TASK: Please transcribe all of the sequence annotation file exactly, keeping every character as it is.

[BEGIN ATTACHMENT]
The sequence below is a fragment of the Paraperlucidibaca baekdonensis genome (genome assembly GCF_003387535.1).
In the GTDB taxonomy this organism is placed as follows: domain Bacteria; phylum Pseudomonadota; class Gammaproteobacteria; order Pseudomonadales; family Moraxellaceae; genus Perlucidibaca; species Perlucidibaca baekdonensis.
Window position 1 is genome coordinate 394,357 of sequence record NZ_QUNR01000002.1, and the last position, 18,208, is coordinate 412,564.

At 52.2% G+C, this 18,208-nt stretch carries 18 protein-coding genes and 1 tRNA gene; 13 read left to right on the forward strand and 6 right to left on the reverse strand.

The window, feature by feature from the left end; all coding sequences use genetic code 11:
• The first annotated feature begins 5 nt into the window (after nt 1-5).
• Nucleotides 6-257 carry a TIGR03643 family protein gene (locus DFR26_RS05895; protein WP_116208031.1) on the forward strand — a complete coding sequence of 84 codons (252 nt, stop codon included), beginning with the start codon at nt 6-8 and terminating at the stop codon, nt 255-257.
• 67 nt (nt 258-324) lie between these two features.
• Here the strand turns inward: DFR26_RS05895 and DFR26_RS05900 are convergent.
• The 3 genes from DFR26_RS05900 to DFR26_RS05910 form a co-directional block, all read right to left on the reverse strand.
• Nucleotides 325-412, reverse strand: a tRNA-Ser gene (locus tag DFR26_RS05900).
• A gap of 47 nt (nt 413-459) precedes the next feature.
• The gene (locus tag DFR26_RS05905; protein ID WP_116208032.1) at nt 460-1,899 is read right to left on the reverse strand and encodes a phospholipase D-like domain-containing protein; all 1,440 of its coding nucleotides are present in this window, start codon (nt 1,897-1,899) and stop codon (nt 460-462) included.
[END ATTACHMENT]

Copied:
The sequence below is a fragment of the Paraperlucidibaca baekdonensis genome (genome assembly GCF_003387535.1).
In the GTDB taxonomy this organism is placed as follows: domain Bacteria; phylum Pseudomonadota; class Gammaproteobacteria; order Pseudomonadales; family Moraxellaceae; genus Perlucidibaca; species Perlucidibaca baekdonensis.
Window position 1 is genome coordinate 394,357 of sequence record NZ_QUNR01000002.1, and the last position, 18,208, is coordinate 412,564.

At 52.2% G+C, this 18,208-nt stretch carries 18 protein-coding genes and 1 tRNA gene; 13 read left to right on the forward strand and 6 right to left on the reverse strand.

The window, feature by feature from the left end; all coding sequences use genetic code 11:
• The first annotated feature begins 5 nt into the window (after nt 1-5).
• Nucleotides 6-257 carry a TIGR03643 family protein gene (locus DFR26_RS05895; protein WP_116208031.1) on the forward strand — a complete coding sequence of 84 codons (252 nt, stop codon included), beginning with the start codon at nt 6-8 and terminating at the stop codon, nt 255-257.
• 67 nt (nt 258-324) lie between these two features.
• Here the strand turns inward: DFR26_RS05895 and DFR26_RS05900 are convergent.
• The 3 genes from DFR26_RS05900 to DFR26_RS05910 form a co-directional block, all read right to left on the reverse strand.
• Nucleotides 325-412, reverse strand: a tRNA-Ser gene (locus tag DFR26_RS05900).
• A gap of 47 nt (nt 413-459) precedes the next feature.
• The gene (locus tag DFR26_RS05905; protein ID WP_116208032.1) at nt 460-1,899 is read right to left on the reverse strand and encodes a phospholipase D-like domain-containing protein; all 1,440 of its coding nucleotides are present in this window, start codon (nt 1,897-1,899) and stop codon (nt 460-462) included.